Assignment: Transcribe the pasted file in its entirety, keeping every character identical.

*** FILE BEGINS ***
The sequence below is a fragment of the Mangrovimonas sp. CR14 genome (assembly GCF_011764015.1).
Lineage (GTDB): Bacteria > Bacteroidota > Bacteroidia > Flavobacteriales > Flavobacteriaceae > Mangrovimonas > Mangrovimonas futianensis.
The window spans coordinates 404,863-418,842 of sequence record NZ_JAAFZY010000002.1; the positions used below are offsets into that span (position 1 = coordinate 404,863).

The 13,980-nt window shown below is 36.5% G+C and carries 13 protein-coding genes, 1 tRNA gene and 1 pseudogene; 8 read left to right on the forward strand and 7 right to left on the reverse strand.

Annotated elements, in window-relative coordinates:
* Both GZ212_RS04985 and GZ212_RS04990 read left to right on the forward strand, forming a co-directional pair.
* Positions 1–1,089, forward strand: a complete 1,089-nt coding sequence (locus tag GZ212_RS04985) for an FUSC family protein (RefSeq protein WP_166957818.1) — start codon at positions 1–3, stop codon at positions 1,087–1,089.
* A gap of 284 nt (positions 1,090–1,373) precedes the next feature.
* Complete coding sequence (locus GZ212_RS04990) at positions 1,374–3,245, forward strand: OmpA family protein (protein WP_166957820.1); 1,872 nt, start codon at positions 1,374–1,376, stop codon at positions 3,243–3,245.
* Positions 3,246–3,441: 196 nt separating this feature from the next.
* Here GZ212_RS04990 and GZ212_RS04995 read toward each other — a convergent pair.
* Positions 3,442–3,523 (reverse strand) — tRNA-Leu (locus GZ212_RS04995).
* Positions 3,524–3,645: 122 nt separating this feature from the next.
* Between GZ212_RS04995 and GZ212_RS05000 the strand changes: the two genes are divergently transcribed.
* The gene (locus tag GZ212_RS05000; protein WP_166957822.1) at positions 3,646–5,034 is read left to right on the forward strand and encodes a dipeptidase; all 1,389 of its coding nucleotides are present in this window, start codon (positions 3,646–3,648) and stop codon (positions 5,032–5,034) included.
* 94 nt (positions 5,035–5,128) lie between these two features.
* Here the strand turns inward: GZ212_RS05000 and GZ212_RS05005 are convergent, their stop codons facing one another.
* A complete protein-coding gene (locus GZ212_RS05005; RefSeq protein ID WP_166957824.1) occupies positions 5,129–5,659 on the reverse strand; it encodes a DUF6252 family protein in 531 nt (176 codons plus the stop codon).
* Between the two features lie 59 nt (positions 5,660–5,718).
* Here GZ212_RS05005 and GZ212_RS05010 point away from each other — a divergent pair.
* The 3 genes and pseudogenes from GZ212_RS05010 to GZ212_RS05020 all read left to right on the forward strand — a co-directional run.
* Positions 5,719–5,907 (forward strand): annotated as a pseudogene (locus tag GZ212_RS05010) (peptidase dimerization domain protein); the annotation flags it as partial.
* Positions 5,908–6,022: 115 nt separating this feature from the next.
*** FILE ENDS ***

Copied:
The sequence below is a fragment of the Mangrovimonas sp. CR14 genome (assembly GCF_011764015.1).
Lineage (GTDB): Bacteria > Bacteroidota > Bacteroidia > Flavobacteriales > Flavobacteriaceae > Mangrovimonas > Mangrovimonas futianensis.
The window spans coordinates 404,863-418,842 of sequence record NZ_JAAFZY010000002.1; the positions used below are offsets into that span (position 1 = coordinate 404,863).

The 13,980-nt window shown below is 36.5% G+C and carries 13 protein-coding genes, 1 tRNA gene and 1 pseudogene; 8 read left to right on the forward strand and 7 right to left on the reverse strand.

Annotated elements, in window-relative coordinates:
* Both GZ212_RS04985 and GZ212_RS04990 read left to right on the forward strand, forming a co-directional pair.
* Positions 1–1,089, forward strand: a complete 1,089-nt coding sequence (locus tag GZ212_RS04985) for an FUSC family protein (RefSeq protein WP_166957818.1) — start codon at positions 1–3, stop codon at positions 1,087–1,089.
* A gap of 284 nt (positions 1,090–1,373) precedes the next feature.
* Complete coding sequence (locus GZ212_RS04990) at positions 1,374–3,245, forward strand: OmpA family protein (protein WP_166957820.1); 1,872 nt, start codon at positions 1,374–1,376, stop codon at positions 3,243–3,245.
* Positions 3,246–3,441: 196 nt separating this feature from the next.
* Here GZ212_RS04990 and GZ212_RS04995 read toward each other — a convergent pair.
* Positions 3,442–3,523 (reverse strand) — tRNA-Leu (locus GZ212_RS04995).
* Positions 3,524–3,645: 122 nt separating this feature from the next.
* Between GZ212_RS04995 and GZ212_RS05000 the strand changes: the two genes are divergently transcribed.
* The gene (locus tag GZ212_RS05000; protein WP_166957822.1) at positions 3,646–5,034 is read left to right on the forward strand and encodes a dipeptidase; all 1,389 of its coding nucleotides are present in this window, start codon (positions 3,646–3,648) and stop codon (positions 5,032–5,034) included.
* 94 nt (positions 5,035–5,128) lie between these two features.
* Here the strand turns inward: GZ212_RS05000 and GZ212_RS05005 are convergent, their stop codons facing one another.
* A complete protein-coding gene (locus GZ212_RS05005; RefSeq protein ID WP_166957824.1) occupies positions 5,129–5,659 on the reverse strand; it encodes a DUF6252 family protein in 531 nt (176 codons plus the stop codon).
* Between the two features lie 59 nt (positions 5,660–5,718).
* Here GZ212_RS05005 and GZ212_RS05010 point away from each other — a divergent pair.
* The 3 genes and pseudogenes from GZ212_RS05010 to GZ212_RS05020 all read left to right on the forward strand — a co-directional run.
* Positions 5,719–5,907 (forward strand): annotated as a pseudogene (locus tag GZ212_RS05010) (peptidase dimerization domain protein); the annotation flags it as partial.
* Positions 5,908–6,022: 115 nt separating this feature from the next.